On Wed, Sep 17, 2014 at 02:06:52PM -0700, Tom Green wrote: > I'm sure this is a dumb question from a beginner....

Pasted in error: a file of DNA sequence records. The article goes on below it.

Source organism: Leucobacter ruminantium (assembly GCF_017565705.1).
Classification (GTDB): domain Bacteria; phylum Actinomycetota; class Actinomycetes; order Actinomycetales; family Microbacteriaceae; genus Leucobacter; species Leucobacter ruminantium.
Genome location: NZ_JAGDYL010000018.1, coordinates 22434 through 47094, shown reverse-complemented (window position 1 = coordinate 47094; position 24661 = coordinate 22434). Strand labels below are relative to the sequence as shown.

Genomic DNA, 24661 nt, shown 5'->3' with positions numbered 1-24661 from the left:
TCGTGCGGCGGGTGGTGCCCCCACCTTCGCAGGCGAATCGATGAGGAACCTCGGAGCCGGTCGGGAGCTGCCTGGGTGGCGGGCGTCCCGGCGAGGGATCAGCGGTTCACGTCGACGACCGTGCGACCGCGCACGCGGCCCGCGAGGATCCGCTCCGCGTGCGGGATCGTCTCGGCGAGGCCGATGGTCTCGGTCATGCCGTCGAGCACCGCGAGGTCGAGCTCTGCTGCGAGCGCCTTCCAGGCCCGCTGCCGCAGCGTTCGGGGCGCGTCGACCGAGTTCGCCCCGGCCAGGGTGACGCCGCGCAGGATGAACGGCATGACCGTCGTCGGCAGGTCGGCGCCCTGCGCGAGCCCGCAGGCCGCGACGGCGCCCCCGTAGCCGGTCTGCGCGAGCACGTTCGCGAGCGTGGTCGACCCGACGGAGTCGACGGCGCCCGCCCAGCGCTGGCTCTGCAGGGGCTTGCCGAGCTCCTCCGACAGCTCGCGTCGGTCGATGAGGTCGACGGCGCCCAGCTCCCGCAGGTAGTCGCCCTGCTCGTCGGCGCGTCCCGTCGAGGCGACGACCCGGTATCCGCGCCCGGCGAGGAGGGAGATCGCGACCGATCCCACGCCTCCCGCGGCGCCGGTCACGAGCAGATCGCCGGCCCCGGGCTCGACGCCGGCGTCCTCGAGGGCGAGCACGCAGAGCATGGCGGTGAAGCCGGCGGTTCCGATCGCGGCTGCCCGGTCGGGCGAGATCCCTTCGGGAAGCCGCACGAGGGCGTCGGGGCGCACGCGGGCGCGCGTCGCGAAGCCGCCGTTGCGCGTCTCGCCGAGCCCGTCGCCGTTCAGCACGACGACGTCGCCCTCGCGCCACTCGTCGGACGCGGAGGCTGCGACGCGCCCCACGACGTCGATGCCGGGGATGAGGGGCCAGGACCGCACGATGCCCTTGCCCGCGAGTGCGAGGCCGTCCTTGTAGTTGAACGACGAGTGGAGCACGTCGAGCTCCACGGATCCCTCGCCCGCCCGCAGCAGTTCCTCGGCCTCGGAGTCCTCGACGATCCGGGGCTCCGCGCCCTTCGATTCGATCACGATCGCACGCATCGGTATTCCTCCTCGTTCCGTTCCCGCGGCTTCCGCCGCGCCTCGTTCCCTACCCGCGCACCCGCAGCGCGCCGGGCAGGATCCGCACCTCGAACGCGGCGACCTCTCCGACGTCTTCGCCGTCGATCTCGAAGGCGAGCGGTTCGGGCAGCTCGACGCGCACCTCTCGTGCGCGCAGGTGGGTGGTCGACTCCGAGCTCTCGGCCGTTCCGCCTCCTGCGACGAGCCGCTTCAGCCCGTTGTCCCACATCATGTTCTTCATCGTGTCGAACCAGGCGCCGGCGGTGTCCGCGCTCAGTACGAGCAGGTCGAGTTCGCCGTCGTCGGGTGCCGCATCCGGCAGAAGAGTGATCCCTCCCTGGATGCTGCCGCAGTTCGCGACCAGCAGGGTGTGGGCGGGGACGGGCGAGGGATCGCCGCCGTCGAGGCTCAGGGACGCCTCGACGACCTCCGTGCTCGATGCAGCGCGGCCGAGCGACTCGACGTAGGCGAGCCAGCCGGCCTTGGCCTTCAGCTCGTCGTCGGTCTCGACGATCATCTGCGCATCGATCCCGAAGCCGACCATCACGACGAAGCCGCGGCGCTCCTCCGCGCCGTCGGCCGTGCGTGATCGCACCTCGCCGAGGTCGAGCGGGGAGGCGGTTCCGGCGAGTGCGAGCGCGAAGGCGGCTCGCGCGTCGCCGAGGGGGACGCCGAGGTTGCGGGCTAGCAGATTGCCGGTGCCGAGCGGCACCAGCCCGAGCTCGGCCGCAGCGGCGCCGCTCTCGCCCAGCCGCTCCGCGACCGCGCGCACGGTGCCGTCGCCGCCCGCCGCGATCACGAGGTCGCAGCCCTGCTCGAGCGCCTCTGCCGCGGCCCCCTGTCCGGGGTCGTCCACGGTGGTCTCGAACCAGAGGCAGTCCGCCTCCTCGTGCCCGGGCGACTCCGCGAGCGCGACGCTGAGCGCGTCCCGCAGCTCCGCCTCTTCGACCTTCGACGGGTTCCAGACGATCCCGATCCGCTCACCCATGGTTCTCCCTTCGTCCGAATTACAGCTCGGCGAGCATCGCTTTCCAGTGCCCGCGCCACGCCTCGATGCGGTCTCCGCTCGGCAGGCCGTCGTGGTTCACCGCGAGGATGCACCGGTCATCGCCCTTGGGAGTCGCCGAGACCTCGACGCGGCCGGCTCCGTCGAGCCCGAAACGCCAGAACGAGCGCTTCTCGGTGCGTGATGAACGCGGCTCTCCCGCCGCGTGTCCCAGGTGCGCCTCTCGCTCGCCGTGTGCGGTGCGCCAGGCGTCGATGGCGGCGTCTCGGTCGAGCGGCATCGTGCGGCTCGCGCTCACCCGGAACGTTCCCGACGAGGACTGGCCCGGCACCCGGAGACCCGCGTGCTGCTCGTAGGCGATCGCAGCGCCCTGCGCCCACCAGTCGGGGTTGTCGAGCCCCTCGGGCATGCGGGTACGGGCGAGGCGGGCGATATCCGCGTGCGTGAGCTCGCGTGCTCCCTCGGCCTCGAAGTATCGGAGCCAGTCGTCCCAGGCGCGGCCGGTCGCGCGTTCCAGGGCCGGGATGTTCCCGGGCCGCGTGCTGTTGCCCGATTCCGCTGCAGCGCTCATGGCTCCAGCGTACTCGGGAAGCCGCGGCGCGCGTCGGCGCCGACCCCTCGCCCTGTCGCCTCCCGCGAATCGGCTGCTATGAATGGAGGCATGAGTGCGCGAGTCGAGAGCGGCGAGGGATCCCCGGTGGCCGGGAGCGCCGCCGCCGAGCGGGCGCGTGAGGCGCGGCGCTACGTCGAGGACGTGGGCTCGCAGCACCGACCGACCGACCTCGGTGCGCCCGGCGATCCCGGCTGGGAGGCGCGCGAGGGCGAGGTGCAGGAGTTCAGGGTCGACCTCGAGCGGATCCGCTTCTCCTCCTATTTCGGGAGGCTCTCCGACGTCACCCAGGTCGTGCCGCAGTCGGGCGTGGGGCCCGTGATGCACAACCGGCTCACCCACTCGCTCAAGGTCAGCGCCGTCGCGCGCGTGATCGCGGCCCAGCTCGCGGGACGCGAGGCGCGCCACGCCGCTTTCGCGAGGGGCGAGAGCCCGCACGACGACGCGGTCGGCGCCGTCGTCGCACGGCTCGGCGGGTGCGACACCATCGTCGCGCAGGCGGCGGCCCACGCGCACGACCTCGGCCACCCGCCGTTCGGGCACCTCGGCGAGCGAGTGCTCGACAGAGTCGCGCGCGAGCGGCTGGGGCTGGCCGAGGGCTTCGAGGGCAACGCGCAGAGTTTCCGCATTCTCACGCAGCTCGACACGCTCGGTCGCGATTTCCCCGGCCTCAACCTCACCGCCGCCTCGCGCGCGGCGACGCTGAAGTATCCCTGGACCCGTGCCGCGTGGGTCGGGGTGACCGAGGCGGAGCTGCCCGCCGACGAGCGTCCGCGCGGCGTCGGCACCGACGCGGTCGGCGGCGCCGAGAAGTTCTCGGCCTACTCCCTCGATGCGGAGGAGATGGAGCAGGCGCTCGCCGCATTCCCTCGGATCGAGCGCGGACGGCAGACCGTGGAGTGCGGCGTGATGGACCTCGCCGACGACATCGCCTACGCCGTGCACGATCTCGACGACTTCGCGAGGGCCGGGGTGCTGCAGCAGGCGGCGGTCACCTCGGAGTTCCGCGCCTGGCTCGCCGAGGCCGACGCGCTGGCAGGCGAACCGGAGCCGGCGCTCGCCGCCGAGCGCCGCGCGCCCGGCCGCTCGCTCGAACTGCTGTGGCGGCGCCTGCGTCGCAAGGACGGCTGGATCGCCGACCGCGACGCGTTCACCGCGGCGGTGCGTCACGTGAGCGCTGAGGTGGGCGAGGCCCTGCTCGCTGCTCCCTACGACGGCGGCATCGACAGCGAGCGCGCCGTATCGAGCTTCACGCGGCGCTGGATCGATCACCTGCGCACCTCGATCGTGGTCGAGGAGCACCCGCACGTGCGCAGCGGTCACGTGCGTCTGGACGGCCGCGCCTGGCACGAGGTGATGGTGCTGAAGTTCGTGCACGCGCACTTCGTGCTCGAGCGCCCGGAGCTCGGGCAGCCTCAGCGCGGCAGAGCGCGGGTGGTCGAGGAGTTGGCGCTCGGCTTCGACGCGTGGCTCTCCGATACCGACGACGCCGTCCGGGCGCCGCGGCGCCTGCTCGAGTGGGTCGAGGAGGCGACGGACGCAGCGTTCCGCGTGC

Pretty damn far from a dumb question! > One product, one master (I guess). How is the best way to set up > branches I want to basically have 3 versions going concurrently: Yes. That would be the path of least surprises I'd say. I've seen some repos with several products on separate and completely unrelated 'histories'. I would *not* recommend that! Of course you might need to think through what constitutes a "product" in your setting. A reasonable starting point is that anything that needs to be independently releasable goes into its own repo. > 1. STABLE version which our implementation team can safely > install on client machines > 2. QA version for our QA team to work on > 3. DEV version which will become the next QA > > Here are some of the things I need to be able to do. > > - When a QA version has gone thru testing and is deemed stable. > It needs to become the STABLE version. Similarly the DEV will > move to QA version. > - From time to time, I may want to take a feature (a few > programs) from DEV and move them to QA alone. > - From time to time we will find a bug in QA and (hopefully less > often) in STABLE. I need to be able to correct just that and > compile and test it. I need to return to the QA > environment/version for that purpose. In other words, to > correct something in the QA (or even STABLE) branch, without > sucking my new development into the mix. And then to return > confidently to my DEV version. > - When I make a fix to the STABLE version, that correction needs > to be in the QA version and DEV versions as well. I don't know > if this is a manual or automated process, but I least I need to > be able to track it easily. Similarly QA fixes need to move > into DEV It sounds like you'll need to play around with branches a little. Just to get a feel for what they are and how they work. You see, what you point out above is *exactly* what a VCS will let you do (some more easily than others, but still). The commands to look at are git branch git merge git cherry-pick > So what is the best way to set up and manage the branches? Is the a > book or online article someone wants to recommend? You got some good pointers in another answer. Start there. > Also, how do I take a program or two in one branch and move it to > another? TIA. --- Tom Again, it sounds like you need to read up just a little. The bit "take a program or two in one branch and move it to another" suggest that you haven't worked much with VCS in the past. So just read up a little, and then return here with any questions that you have. /M -- Magnus Therning OpenPGP: 0xAB4DFBA4 email: mag...@therning.org jabber: mag...@therning.org twitter: magthe http://therning.org/magnus The results point out the fragility of programmer expertise: advanced programmers have strong expectations about what programs should look like, and when those expectations are violated--in seemingly innocuous ways--their performance drops drastically. -- Elliot Soloway and Kate Ehrlich
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